iOS 17 Updates: Enhancing Swift Charts

Hey Guys! Welcome to another blog on the latest iOS 17 updates for Swift charts. In the ever-evolving world of app development, data visualization plays a crucial role in conveying information effectively and engaging users. With the advent of iOS 17, Apple has introduced a range of exciting enhancements to the Swift charts framework, empowering developers to create stunning and interactive visual representations of data like never before.

lyvennitha sasikumar
9 min readJul 12, 2023

Introduction

In this blog, we will take a deep dive into the new features and improvements introduced in iOS 17, focusing specifically on Swift charts. Whether you’re a seasoned iOS developer or just starting your journey, this guide will equip you with the knowledge and insights needed to leverage the power of data visualization in your applications.

From customizable chart styles to dynamic animations and enhanced interactivity, iOS 17 brings a wealth of possibilities for creating visually captivating charts that seamlessly integrate with your app’s user interface. We’ll explore the new functionalities, demonstrate their usage through code examples, and discuss best practices for incorporating these updates into your projects.

Swift Chart

To effectively utilize the Swift charts framework in iOS 17, it’s essential to structure your data appropriately. Here’s an example of a model class for your chart data.

struct ChartData {
var name: String
var sales: Double
}

In the above code, we define a ChartData struct that represents a single data point on the chart. It contains two properties: name, which represents the label or category for the data point, and sales, which represents the corresponding sales value.

To populate your chart with data, you can create an array of ChartData instances like this.

let data: [ChartData] = [
.init(name: "Jan", sales: 28.5),
.init(name: "Feb", sales: 35.5),
.init(name: "Mar", sales: 45.8),
.init(name: "Apr", sales: 1.8),
.init(name: "May", sales: 10.0),
.init(name: "Jun", sales: 15.8),
.init(name: "Jul", sales: 11.8),
.init(name: "Aug", sales: 18.8)
]

In the above code snippet, we create an array called data that holds multiple ChartData instances. Each instance represents a specific month and its corresponding sales value. You can modify this example to include your actual data points and their respective values.

we will explore the implementation of four popular chart types using Swift Charts: pie chart, bar chart, line chart, and progress bar chart. Along the way, we’ll dive into the innovative Section Mark and see how it can elevate your charting capabilities. Let’s get started!

In the latest iOS 17 update for Swift charts, a new feature called SectorMark has been introduced, allowing you to create visually stunning pie charts. With SectorMark, you can effortlessly represent data as slices within a circular chart. Let's take a closer look at how to utilize this exciting enhancement.

 Chart (data, id: \.name) { element in
SectorMark(
angle: .value("Sales", element.sales),
innerRadius: .ratio(0.618),
angularInset: 1.5
)
.cornerRadius(5)
.foregroundStyle(by: .value("Name", element.name))
}

The angle parameter in the init method of SectorMark allows you to define the angular position of the sector mark within the full circle. It accepts an instance of PlottableValue<Angle> as its value, which can be of type .value or .range.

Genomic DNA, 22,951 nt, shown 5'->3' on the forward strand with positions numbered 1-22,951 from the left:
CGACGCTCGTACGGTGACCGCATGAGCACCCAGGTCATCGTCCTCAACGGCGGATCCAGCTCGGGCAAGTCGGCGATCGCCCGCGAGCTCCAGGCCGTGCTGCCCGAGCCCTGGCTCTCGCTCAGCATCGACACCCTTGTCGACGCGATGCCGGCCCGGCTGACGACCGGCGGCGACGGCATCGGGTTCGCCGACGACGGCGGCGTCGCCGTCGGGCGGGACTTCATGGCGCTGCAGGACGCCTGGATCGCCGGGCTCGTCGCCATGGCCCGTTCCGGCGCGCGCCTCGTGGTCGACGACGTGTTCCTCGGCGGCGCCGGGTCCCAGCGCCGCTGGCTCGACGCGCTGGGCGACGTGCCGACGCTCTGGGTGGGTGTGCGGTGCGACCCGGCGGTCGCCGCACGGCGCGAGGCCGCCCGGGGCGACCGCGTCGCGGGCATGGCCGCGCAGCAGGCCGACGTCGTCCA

Here’s a breakdown of the SectorMark parameter and its options:

  • .value: With .value, you can proportionally map the angle within the full circle based on a specific value. This allows the size of the sector to dynamically adjust relative to other data points.
  • .range: Alternatively, you can use .range to explicitly define the start and end angles for the sector. This allows for more precise control over the angular position of the mark.

The Angle type in the PlottableValue<Angle> constraint represents the type of the angle value or range. It should conform to the Plottable protocol, indicating that it can be plotted on a chart.

By utilizing the angle parameter and its options, you can effectively map angular positions to create sector marks that accurately represent your data within the pie chart.

This code have empty mid space in pie chart.

To add a background to a view containing a chart using the chartBackground modifier in Swift Charts, you can use the following code as an example:

chartBackground { chartProxy in
GeometryReader { geometry in
let frame = geometry[chartProxy.plotAreaFrame]
VStack {
Text("Most Sold Style")
.font(.callout)
.foregroundStyle(.secondary)
Text("March")
.font(.title2.bold())
.foregroundColor(.primary)
}
.position(x: frame.midX, y: frame.midY)
}
}

In the above code, we wrap the view containing the chart with the chartBackground modifier. Inside the chartBackground closure, we have access to the ChartProxy object, which allows us to interact with the chart.

Within the closure, we use a GeometryReader to get the frame of the plot area (chartProxy.plotAreaFrame). This frame represents the available space for the chart within the view.

We then create a VStack containing two Text views, representing the background content. You can customize the content as needed for your specific use case.

Finally, we position the VStack in the center of the plot area by setting its position to frame.midX and frame.midY.

By using the chartBackground modifier and customizing the background content, you can enhance the visual appeal of your chart and provide additional context or information to the users.